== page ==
The fourth character in the play is a dermatologist named Larry (Ciaran Hinds). It was Larry who treated Alice’s injured leg at the hospital, but he enters the play’s sexual equation only by cyberchance, when Dan, posing as a woman named Anna in an Internet chat room (in one of the play’s crudest and funniest scenes), suggests a meeting at which the real Anna happens to turn up.
Soon Anna and Larry are united, but in the searing final minutes of act one, the lives of all four characters are turned inside out in a masterfully directed scene that brings the subterranean ache of the play into wounding bloom.
Dan coolly tells Alice that he and Anna are in love, and the same information is prised out of a deeply hurting Anna by Larry. From here unfolds an elegantly choreographed tale of love, jealousy, pain and revenge that leaves all the characters wounded and one dead.
Advance press has hyped the play’s sometimes startling sexual frankness, but there’s nothing coarse or showy about Marber’s use of explicit dialogue (only Alice’s sometime profession as an upscale stripper feels gimmicky). When Larry humiliates Anna by demanding to know the sexual details of her alliance with Dan, it’s the brutality of the feeling, not the words themselves, that sears.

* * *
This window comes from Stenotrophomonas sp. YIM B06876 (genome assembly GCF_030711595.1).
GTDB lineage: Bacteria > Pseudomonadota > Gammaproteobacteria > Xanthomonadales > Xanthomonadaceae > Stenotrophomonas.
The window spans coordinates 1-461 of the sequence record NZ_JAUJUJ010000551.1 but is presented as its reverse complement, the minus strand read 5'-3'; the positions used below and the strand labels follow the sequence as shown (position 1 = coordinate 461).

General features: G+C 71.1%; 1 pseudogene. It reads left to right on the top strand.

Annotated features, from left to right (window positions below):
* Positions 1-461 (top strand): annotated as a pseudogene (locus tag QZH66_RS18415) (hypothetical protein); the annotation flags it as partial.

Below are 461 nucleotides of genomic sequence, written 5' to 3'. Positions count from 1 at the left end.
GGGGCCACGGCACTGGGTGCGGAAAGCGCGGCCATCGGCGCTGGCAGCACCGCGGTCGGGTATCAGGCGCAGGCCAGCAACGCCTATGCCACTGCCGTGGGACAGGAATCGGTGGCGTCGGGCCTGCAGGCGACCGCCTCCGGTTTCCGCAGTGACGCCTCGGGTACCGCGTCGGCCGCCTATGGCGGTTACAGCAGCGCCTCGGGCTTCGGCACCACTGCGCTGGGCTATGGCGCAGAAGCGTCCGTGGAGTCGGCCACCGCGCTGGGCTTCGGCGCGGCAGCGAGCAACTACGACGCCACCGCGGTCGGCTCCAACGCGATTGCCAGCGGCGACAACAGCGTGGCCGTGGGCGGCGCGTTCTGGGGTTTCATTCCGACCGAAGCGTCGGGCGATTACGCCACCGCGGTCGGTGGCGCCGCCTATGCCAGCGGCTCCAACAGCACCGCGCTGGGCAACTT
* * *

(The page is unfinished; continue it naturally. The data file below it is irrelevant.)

Indeed the play’s dialogue has a raw emotionality rarely heard in art or life. It cuts like broken glass, rending flesh with every syllable, and is full of bitter, intelligent, unvarnished truth. When Alice asks why Dan is leaving her for Anna, he replies, “Because she doesn’t need me,” and, later, “Because I’m selfish and I think I’ll be happier with her.” Have the tortured dynamics of love and need ever been laid bare as honestly onstage as they are here?
Marber’s cast is more than up to the task of bringing the needed nuances to this extraordinarily artful play’s complexities (there is not an extraneous line in it, and few are without coolly resonant meaning). Richardson’s casual radiance and her slow-burning way with the play’s wryest passages — particularly a monologue about men’s and women’s emotional baggage — round out the essential goodness of her character.